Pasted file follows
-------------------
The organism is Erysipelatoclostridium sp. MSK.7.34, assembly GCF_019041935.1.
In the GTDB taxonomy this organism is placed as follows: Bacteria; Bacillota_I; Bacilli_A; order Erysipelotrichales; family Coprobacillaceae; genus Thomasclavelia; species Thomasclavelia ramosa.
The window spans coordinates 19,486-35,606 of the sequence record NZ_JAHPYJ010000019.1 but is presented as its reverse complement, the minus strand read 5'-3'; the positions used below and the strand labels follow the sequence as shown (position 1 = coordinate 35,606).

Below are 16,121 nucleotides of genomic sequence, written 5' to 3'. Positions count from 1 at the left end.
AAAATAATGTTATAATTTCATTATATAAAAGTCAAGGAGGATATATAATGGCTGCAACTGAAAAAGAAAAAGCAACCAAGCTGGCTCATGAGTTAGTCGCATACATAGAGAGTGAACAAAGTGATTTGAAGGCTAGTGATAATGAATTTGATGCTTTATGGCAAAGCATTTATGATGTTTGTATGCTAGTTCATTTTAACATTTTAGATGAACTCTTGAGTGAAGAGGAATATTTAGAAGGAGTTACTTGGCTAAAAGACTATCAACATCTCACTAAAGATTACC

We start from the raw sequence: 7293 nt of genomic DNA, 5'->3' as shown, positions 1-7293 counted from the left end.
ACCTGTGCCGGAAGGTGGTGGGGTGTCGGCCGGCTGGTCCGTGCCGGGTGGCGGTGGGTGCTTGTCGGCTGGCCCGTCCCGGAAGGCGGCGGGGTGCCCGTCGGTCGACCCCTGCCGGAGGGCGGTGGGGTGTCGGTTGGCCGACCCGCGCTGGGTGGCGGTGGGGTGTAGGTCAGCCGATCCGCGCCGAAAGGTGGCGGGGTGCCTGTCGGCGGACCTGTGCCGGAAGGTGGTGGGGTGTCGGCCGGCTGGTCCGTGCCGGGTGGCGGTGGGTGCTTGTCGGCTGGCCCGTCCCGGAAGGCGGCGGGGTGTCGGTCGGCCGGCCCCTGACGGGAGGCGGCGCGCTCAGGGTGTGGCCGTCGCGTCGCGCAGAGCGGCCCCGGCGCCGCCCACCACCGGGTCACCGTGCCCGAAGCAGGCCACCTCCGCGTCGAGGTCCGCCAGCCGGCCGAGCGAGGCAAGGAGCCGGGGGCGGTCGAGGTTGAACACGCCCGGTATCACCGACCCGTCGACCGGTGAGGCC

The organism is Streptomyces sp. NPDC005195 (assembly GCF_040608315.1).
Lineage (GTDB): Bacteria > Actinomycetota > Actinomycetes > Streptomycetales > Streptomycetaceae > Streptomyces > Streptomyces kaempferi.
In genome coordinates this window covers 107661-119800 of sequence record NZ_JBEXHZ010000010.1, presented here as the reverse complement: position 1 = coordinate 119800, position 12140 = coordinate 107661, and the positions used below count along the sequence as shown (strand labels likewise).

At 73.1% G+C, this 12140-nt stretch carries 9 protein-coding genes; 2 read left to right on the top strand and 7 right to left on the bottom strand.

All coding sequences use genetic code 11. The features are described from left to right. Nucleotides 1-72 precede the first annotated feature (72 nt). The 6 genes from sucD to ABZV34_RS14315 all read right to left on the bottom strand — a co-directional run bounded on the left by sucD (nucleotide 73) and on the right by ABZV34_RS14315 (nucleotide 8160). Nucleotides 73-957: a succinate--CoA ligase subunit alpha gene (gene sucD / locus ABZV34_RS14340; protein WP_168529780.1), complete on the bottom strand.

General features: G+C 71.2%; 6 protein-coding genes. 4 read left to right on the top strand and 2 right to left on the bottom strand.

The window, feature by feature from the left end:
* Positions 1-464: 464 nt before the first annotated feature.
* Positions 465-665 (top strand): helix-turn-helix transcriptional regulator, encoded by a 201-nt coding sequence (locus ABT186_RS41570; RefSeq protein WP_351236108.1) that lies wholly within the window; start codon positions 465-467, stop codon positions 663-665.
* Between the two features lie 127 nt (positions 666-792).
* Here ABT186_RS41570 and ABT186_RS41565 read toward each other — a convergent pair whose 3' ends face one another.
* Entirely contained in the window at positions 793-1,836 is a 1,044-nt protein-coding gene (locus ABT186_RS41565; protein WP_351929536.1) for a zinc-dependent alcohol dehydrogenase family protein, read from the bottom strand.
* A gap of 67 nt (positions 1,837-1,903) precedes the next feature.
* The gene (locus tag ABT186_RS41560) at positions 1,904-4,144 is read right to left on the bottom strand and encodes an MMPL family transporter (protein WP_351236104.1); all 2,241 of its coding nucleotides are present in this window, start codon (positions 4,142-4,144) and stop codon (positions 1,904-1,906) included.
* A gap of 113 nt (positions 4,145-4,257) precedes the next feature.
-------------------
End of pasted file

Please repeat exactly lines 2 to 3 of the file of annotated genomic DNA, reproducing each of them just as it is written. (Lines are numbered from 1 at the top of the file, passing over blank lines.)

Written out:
In the GTDB taxonomy this organism is placed as follows: Bacteria; Bacillota_I; Bacilli_A; order Erysipelotrichales; family Coprobacillaceae; genus Thomasclavelia; species Thomasclavelia ramosa.
The window spans coordinates 19,486-35,606 of the sequence record NZ_JAHPYJ010000019.1 but is presented as its reverse complement, the minus strand read 5'-3'; the positions used below and the strand labels follow the sequence as shown (position 1 = coordinate 35,606).